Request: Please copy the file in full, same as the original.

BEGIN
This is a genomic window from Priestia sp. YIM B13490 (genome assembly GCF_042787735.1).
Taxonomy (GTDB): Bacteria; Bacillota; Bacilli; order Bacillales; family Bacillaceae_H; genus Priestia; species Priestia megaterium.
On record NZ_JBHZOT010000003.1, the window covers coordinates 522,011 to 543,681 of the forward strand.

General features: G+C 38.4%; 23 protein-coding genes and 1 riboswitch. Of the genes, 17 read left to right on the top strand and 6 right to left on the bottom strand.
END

This is a genomic window from Priestia sp. YIM B13490 (genome assembly GCF_042787735.1).
Taxonomy (GTDB): Bacteria; Bacillota; Bacilli; order Bacillales; family Bacillaceae_H; genus Priestia; species Priestia megaterium.
On record NZ_JBHZOT010000003.1, the window covers coordinates 522,011 to 543,681 of the forward strand.

General features: G+C 38.4%; 23 protein-coding genes and 1 riboswitch. Of the genes, 17 read left to right on the top strand and 6 right to left on the bottom strand.